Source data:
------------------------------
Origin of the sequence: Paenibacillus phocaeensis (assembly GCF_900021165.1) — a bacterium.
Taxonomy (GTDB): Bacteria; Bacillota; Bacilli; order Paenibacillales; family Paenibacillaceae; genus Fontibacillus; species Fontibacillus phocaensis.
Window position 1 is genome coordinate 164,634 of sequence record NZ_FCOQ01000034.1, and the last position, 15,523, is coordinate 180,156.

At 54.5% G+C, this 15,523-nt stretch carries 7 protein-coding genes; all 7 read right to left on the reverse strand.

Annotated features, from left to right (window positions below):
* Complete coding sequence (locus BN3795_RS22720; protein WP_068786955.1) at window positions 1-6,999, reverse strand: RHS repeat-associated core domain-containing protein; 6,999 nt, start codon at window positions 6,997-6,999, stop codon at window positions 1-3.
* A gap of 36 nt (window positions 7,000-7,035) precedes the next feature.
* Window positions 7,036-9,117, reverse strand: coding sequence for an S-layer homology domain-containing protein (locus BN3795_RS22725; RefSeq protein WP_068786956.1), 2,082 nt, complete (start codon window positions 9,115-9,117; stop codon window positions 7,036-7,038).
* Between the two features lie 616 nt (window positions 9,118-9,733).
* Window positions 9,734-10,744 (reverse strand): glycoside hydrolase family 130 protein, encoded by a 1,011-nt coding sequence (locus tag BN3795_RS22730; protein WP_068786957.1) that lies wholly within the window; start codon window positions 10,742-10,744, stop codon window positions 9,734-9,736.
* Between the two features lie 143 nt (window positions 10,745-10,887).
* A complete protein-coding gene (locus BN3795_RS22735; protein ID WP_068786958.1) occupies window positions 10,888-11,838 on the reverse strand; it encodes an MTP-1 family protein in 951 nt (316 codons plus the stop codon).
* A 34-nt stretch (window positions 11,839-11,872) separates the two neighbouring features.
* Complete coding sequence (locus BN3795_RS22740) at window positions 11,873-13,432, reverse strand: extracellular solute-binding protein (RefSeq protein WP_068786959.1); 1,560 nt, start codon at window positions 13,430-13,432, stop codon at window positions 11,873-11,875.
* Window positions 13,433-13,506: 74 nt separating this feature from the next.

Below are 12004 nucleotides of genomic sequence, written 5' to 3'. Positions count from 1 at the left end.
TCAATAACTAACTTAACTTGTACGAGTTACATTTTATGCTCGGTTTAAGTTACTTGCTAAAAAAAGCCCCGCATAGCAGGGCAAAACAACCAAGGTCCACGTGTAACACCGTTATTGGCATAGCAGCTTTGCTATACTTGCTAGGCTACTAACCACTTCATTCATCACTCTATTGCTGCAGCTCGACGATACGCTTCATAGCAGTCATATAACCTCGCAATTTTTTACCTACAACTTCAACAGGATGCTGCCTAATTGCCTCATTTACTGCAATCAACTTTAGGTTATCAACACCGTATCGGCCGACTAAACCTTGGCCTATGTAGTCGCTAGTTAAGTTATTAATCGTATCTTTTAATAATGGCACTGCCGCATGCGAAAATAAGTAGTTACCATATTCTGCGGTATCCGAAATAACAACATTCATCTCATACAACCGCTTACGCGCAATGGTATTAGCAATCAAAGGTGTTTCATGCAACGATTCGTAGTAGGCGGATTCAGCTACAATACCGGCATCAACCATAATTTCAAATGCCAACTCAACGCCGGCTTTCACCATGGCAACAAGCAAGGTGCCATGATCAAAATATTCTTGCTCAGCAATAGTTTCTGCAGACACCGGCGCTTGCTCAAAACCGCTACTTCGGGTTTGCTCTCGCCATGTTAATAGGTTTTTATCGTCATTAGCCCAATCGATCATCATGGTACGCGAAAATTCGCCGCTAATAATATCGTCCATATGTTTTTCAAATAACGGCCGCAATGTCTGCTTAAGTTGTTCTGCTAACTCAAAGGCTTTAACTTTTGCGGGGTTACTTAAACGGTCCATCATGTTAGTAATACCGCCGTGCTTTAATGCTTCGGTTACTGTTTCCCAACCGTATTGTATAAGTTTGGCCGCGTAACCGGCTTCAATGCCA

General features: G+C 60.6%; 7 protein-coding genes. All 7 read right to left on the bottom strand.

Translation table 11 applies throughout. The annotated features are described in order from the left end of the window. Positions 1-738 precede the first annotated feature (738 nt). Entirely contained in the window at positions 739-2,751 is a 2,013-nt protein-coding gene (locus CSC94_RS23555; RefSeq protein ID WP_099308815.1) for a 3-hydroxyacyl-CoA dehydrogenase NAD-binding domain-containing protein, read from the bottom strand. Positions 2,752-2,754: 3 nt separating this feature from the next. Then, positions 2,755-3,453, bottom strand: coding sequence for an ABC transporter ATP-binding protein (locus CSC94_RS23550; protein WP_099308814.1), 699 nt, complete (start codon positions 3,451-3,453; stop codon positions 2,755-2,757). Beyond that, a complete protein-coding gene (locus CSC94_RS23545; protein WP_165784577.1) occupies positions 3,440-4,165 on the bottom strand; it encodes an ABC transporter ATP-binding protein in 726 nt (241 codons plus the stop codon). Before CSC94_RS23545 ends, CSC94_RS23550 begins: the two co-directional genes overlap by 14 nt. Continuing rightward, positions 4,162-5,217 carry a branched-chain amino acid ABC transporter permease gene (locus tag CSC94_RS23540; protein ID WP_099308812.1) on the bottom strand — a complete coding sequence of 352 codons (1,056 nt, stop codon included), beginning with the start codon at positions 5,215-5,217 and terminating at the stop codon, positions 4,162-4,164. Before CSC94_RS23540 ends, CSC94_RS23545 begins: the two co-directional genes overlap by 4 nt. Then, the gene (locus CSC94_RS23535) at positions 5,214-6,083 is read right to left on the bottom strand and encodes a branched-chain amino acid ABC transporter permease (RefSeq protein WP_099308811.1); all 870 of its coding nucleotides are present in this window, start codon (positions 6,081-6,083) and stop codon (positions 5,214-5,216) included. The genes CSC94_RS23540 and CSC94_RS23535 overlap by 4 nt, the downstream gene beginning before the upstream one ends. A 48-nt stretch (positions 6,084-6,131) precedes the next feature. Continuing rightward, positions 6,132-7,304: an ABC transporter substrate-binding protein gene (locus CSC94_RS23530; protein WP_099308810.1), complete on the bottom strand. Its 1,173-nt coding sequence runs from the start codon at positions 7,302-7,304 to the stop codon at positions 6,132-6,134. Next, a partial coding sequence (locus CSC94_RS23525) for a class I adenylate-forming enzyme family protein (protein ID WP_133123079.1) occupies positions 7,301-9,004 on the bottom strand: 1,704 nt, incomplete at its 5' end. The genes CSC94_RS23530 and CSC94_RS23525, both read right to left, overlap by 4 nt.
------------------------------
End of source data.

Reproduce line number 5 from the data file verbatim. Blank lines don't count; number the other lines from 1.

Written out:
Annotated features, from left to right (window positions below):